The anti-reflection (AR) function in chemically amplified resists (CAR), the bottom anti-reflex coatings (BARC) and the top anti-reflex coatings (TARC) all reduce reflectance for 248 nm incoming light. This could reduce the signal strength and accuracy of the alignment system as the 248 nm laser is used for the alignment. While the discussion describes phenomena observed using a 248 nm source, it is expected to apply to a 193 nm source as well.

This disclosure discusses, among other things, image contrast at different resist thicknesses and image contrast when AR coatings are used. An algorithm measuring the first layer alignment mark positions is also described.

The studies of this and results of the final PSM alignment system disclose useful methods and devices.

1. Introduction

Attenuated and alternating phase shift mask (PSM) have become widely used resolution enhancement techniques to overcome shrinking k1 factors. Even more aggressive PSM techniques are being developed. A common denominator for the techniques is that the PSM is manufactured in at least two writing steps, where the mask is developed, etched and re-coated with new resist between two exposures. To expose resist twice, the mask writer must be able to align the second level exposure, so that the pattern matches the first level. The first level exposure is often made with an electron beam mask writer.

For attenuated PSM, the required layer-to-layer alignment accuracy is typically several hundreds of nm. The required pattern accuracy (resolution, CD accuracy, placement accuracy) is also very loose for the second layer and it can therefore be printed e.g. on lower-end i-line laser pattern generators (PGs). The required layer-to-layer alignment accuracy for alternating PSM is much tighter. The requirements on pattern accuracy are also tighter to avoid phase errors on the PSM. For the initial alternating PSM applications, i-line laser PGs are still commonly used. However, as the feature sizes shrink for the 90-nm, 65-nm and lower technology nodes, the pattern accuracy from i-line laser PGs will not match the requirements on the second layer of the alternating PSM or other more aggressive PSM techniques.

One alternative to the i-line laser PG for the second layer is to use the same electron beam mask writer as in the first layer, an approach that has been demonstrated by R. Plontke, L. Bettin, D. Beyer, J. Butschke, M. Irmscher, C. Koepernik, B. Leibold, A. Vix, P. Voehringer, in “Avoidance/Reduction of Charging Effects in Case of Partially Insufficient Substrate Conductivity when using ESPACER 300Z”, 20th European Mask Conference on Mask Technology for Integrated Circuits and Micro-Components, GMM-FB 43, pp 233-240, 2004. If the mask writer can align the second layer correctly, this should assure a good match between the two layers patterns. The disadvantage of using an electron beam system for the second layer is the creation of charges in the relief of the first layer pattern, charges that reduce the accuracy of the electron beam. One suggested method to avoid the charging is to apply a conducting film under or on top of the second layer resist, an extra process step that could lead to increased number of defects and reduced production yield.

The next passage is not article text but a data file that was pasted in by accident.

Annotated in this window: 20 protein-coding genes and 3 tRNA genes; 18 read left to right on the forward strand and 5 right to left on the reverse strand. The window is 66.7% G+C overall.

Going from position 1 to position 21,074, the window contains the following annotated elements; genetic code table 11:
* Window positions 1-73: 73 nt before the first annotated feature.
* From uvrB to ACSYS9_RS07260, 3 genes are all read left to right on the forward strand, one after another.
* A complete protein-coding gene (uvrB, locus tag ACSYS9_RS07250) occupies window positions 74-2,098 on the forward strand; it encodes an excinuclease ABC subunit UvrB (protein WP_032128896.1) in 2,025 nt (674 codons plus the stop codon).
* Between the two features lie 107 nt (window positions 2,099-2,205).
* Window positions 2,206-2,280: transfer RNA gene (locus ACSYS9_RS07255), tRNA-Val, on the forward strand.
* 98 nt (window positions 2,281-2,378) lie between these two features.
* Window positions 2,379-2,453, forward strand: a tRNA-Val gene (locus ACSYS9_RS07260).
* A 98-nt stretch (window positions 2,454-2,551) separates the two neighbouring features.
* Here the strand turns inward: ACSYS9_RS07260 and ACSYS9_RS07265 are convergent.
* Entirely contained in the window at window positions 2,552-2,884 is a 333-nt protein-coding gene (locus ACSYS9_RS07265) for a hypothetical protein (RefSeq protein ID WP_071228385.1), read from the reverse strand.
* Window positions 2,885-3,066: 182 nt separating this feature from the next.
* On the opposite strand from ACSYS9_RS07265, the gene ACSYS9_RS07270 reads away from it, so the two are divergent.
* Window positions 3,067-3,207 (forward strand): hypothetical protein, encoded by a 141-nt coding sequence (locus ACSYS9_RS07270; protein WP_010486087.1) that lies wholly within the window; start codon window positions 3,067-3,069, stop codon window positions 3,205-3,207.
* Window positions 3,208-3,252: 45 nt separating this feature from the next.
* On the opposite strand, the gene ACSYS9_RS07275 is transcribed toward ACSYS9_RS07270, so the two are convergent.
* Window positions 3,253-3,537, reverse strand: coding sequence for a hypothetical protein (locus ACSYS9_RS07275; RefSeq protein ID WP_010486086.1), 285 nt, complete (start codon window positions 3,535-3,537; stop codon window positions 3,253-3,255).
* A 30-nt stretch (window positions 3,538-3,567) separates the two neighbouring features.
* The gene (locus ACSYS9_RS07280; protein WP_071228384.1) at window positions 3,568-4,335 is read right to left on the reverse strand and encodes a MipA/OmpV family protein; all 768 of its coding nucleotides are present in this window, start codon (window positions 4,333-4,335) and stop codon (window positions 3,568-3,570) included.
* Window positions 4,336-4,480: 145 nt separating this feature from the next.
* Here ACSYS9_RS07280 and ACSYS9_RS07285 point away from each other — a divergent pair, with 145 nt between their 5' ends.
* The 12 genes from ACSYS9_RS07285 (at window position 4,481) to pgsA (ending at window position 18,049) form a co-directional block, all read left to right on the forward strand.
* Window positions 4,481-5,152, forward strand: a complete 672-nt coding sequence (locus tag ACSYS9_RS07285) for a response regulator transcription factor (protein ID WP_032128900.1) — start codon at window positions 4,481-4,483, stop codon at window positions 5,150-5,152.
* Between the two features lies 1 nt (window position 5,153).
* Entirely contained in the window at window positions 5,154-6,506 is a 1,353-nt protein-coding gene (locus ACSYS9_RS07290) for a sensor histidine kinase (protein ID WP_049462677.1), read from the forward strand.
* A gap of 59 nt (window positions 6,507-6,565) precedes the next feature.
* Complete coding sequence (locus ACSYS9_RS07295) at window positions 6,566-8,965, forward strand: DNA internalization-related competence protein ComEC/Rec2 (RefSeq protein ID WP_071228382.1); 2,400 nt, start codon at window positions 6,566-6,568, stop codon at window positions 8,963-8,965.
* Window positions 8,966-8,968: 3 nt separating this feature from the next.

Another attractive alternative to the i-line laser PG is a laser PG that uses a DUV wavelength. The short wavelength together with pattern fidelity enhancement techniques give pattern accuracy that very well matches the electron beam printed first layer, as described by H. Martinsson, J. Hellgren, N. Eriksson, M. Bjuggren, T. Sandström, in “Transparent corner enhancement scheme for a DUV pattern generator”, Photomask Japan 2003, Proceedings SPIE vol. 5130, pp 297-308, 2003. As optical exposure is used for the second layer, charging effects don't occur and there is no need to apply any conducting film. The second layer must still be aligned to the first layer and the DUV PG must have a very accurate alignment system. The Sigma7300 DUV PG from Micronic Laser Systems uses 248 nm wavelength and an imaging technique similar to a 248 nm lithography scanner. It provides the resolution and pattern accuracy needed to avoid phase defects between the first and second layer and it has a very accurate second layer alignment system.

The Sigma 7300 second layer alignment system uses the pattern generating spatial light modulator (SLM), see WO 99/45439 which is incorporated herein by reference,] illuminated with the writing 248 nm DUV Laser and CCD camera looking at the reflected image from the substrate containing the first layer alignment pattern. See T. Sandström, P. Askebjer, J. Sellander, R. Zerne, A. Karawajczyk, “Pattern Generation with SLM Imaging”, 21st Annual BACUS Symposium on Photomask Technology, Proceedings SPIE vol. 4562, pp 38-44, 2001. Using the same laser when measuring, as during writing, avoids optical alignment differences between measuring and writing. Only small, dedicated areas on the mask are exposed and there is reduced risk of affecting the real patterns of the PSM. Since the image grabbing is fast, even with a lot of robustness increasing redundancy, the yield of the system is very high.

The alignment system displayed in FIG. 1, show remarkable robustness, yield and precision with total alignment time of <6 minutes and a precision of mean+3 sigma results between 13-30 nm. This paper however will not focus on the complete system performance and strategy, but merely how early concerns of the metrology technique were dealt with.

Even if the technique seemed like promising way of performing second layer alignment, some additional questions were worth addressing before starting up the full development. The first issue was how the system would respond to different resist thicknesses. Early thin film simulations of the reflectance with chemically amplified resists (CAR) on black chrome showed that one could expect to get shifting polarities in the reflected images. There was also concern that there would be resist thicknesses, giving total loss of contrast in the images during the transfer between polarities. The first study shows that this is of no concern and, together with a description of the image analysis position measurement technique, that measurement precision is excellent for all resist thicknesses.